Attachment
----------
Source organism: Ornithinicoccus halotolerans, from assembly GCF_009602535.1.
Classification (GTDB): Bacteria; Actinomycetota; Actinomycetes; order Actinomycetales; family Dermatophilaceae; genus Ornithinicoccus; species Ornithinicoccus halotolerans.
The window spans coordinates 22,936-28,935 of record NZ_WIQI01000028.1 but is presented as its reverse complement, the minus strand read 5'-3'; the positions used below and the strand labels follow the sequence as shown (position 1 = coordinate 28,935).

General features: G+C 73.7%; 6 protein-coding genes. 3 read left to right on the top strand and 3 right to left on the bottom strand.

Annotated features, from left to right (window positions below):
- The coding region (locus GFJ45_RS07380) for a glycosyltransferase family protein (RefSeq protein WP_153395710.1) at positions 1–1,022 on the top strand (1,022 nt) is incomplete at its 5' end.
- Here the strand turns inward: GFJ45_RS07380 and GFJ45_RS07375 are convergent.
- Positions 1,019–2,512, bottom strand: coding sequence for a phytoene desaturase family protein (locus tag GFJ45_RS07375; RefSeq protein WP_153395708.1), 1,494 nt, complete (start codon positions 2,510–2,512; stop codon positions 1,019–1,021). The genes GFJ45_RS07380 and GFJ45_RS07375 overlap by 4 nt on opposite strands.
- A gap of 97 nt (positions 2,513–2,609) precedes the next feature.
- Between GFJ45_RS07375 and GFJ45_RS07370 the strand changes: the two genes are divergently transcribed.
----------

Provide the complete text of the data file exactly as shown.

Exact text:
Source organism: Ornithinicoccus halotolerans, from assembly GCF_009602535.1.
Classification (GTDB): Bacteria; Actinomycetota; Actinomycetes; order Actinomycetales; family Dermatophilaceae; genus Ornithinicoccus; species Ornithinicoccus halotolerans.
The window spans coordinates 22,936-28,935 of record NZ_WIQI01000028.1 but is presented as its reverse complement, the minus strand read 5'-3'; the positions used below and the strand labels follow the sequence as shown (position 1 = coordinate 28,935).

General features: G+C 73.7%; 6 protein-coding genes. 3 read left to right on the top strand and 3 right to left on the bottom strand.

Annotated features, from left to right (window positions below):
- The coding region (locus GFJ45_RS07380) for a glycosyltransferase family protein (RefSeq protein WP_153395710.1) at positions 1–1,022 on the top strand (1,022 nt) is incomplete at its 5' end.
- Here the strand turns inward: GFJ45_RS07380 and GFJ45_RS07375 are convergent.
- Positions 1,019–2,512, bottom strand: coding sequence for a phytoene desaturase family protein (locus tag GFJ45_RS07375; RefSeq protein WP_153395708.1), 1,494 nt, complete (start codon positions 2,510–2,512; stop codon positions 1,019–1,021). The genes GFJ45_RS07380 and GFJ45_RS07375 overlap by 4 nt on opposite strands.
- A gap of 97 nt (positions 2,513–2,609) precedes the next feature.
- Between GFJ45_RS07375 and GFJ45_RS07370 the strand changes: the two genes are divergently transcribed.